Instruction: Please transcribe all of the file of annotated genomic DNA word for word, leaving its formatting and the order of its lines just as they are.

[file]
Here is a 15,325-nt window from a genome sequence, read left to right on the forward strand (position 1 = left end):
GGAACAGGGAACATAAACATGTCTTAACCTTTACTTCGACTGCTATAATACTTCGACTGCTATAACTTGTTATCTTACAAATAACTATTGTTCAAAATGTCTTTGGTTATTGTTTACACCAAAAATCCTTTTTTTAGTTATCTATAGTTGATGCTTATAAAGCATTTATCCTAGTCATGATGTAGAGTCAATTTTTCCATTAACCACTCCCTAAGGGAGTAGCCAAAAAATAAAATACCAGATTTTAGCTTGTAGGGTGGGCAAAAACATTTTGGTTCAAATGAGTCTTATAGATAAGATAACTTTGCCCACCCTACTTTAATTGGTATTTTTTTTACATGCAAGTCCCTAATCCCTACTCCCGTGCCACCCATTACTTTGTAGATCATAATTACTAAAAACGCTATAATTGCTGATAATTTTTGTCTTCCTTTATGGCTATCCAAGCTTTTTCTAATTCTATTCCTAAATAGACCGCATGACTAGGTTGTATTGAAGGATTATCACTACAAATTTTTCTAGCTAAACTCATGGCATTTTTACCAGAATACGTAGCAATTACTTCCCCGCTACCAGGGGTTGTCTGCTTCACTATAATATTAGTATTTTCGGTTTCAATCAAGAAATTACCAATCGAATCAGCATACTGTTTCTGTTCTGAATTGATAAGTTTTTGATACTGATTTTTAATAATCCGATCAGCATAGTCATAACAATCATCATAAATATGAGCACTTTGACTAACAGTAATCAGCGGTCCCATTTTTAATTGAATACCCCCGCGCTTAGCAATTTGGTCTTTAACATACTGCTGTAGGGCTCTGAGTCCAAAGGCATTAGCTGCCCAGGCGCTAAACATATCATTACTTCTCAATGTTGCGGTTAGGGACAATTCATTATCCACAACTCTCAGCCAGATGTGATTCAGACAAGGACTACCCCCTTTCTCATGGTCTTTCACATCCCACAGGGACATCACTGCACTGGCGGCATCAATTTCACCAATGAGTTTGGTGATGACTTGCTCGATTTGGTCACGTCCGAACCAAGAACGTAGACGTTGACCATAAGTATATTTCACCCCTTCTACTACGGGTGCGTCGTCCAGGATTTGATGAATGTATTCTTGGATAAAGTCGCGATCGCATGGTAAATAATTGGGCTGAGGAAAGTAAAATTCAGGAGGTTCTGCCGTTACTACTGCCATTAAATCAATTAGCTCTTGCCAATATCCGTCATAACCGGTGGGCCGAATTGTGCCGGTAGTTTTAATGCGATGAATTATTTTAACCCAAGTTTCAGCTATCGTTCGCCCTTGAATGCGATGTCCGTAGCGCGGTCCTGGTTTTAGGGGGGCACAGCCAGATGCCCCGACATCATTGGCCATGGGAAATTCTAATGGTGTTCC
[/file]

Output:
Here is a 15,325-nt window from a genome sequence, read left to right on the forward strand (position 1 = left end):
GGAACAGGGAACATAAACATGTCTTAACCTTTACTTCGACTGCTATAATACTTCGACTGCTATAACTTGTTATCTTACAAATAACTATTGTTCAAAATGTCTTTGGTTATTGTTTACACCAAAAATCCTTTTTTTAGTTATCTATAGTTGATGCTTATAAAGCATTTATCCTAGTCATGATGTAGAGTCAATTTTTCCATTAACCACTCCCTAAGGGAGTAGCCAAAAAATAAAATACCAGATTTTAGCTTGTAGGGTGGGCAAAAACATTTTGGTTCAAATGAGTCTTATAGATAAGATAACTTTGCCCACCCTACTTTAATTGGTATTTTTTTTACATGCAAGTCCCTAATCCCTACTCCCGTGCCACCCATTACTTTGTAGATCATAATTACTAAAAACGCTATAATTGCTGATAATTTTTGTCTTCCTTTATGGCTATCCAAGCTTTTTCTAATTCTATTCCTAAATAGACCGCATGACTAGGTTGTATTGAAGGATTATCACTACAAATTTTTCTAGCTAAACTCATGGCATTTTTACCAGAATACGTAGCAATTACTTCCCCGCTACCAGGGGTTGTCTGCTTCACTATAATATTAGTATTTTCGGTTTCAATCAAGAAATTACCAATCGAATCAGCATACTGTTTCTGTTCTGAATTGATAAGTTTTTGATACTGATTTTTAATAATCCGATCAGCATAGTCATAACAATCATCATAAATATGAGCACTTTGACTAACAGTAATCAGCGGTCCCATTTTTAATTGAATACCCCCGCGCTTAGCAATTTGGTCTTTAACATACTGCTGTAGGGCTCTGAGTCCAAAGGCATTAGCTGCCCAGGCGCTAAACATATCATTACTTCTCAATGTTGCGGTTAGGGACAATTCATTATCCACAACTCTCAGCCAGATGTGATTCAGACAAGGACTACCCCCTTTCTCATGGTCTTTCACATCCCACAGGGACATCACTGCACTGGCGGCATCAATTTCACCAATGAGTTTGGTGATGACTTGCTCGATTTGGTCACGTCCGAACCAAGAACGTAGACGTTGACCATAAGTATATTTCACCCCTTCTACTACGGGTGCGTCGTCCAGGATTTGATGAATGTATTCTTGGATAAAGTCGCGATCGCATGGTAAATAATTGGGCTGAGGAAAGTAAAATTCAGGAGGTTCTGCCGTTACTACTGCCATTAAATCAATTAGCTCTTGCCAATATCCGTCATAACCGGTGGGCCGAATTGTGCCGGTAGTTTTAATGCGATGAATTATTTTAACCCAAGTTTCAGCTATCGTTCGCCCTTGAATGCGATGTCCGTAGCGCGGTCCTGGTTTTAGGGGGGCACAGCCAGATGCCCCGACATCATTGGCCATGGGAAATTCTAATGGTGTTCC